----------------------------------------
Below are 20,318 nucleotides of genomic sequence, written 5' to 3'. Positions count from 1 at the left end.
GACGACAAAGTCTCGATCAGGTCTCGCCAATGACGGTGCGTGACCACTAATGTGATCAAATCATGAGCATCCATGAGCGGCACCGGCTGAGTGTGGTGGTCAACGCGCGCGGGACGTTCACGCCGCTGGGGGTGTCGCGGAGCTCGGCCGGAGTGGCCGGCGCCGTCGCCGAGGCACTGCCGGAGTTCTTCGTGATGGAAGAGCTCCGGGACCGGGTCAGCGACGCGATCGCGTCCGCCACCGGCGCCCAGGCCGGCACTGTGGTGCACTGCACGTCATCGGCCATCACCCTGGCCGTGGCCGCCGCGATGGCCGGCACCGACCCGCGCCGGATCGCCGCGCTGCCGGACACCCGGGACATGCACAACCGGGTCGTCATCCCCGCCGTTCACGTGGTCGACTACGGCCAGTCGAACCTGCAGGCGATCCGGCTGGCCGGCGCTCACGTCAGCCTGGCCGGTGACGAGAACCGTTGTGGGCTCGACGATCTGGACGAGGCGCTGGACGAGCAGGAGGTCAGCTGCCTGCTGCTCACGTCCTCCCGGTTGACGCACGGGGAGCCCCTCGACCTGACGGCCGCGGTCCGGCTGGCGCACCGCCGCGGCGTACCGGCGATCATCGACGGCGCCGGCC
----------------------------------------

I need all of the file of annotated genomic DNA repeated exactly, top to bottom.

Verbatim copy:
Below are 20,318 nucleotides of genomic sequence, written 5' to 3'. Positions count from 1 at the left end.
GACGACAAAGTCTCGATCAGGTCTCGCCAATGACGGTGCGTGACCACTAATGTGATCAAATCATGAGCATCCATGAGCGGCACCGGCTGAGTGTGGTGGTCAACGCGCGCGGGACGTTCACGCCGCTGGGGGTGTCGCGGAGCTCGGCCGGAGTGGCCGGCGCCGTCGCCGAGGCACTGCCGGAGTTCTTCGTGATGGAAGAGCTCCGGGACCGGGTCAGCGACGCGATCGCGTCCGCCACCGGCGCCCAGGCCGGCACTGTGGTGCACTGCACGTCATCGGCCATCACCCTGGCCGTGGCCGCCGCGATGGCCGGCACCGACCCGCGCCGGATCGCCGCGCTGCCGGACACCCGGGACATGCACAACCGGGTCGTCATCCCCGCCGTTCACGTGGTCGACTACGGCCAGTCGAACCTGCAGGCGATCCGGCTGGCCGGCGCTCACGTCAGCCTGGCCGGTGACGAGAACCGTTGTGGGCTCGACGATCTGGACGAGGCGCTGGACGAGCAGGAGGTCAGCTGCCTGCTGCTCACGTCCTCCCGGTTGACGCACGGGGAGCCCCTCGACCTGACGGCCGCGGTCCGGCTGGCGCACCGCCGCGGCGTACCGGCGATCATCGACGGCGCCGGCC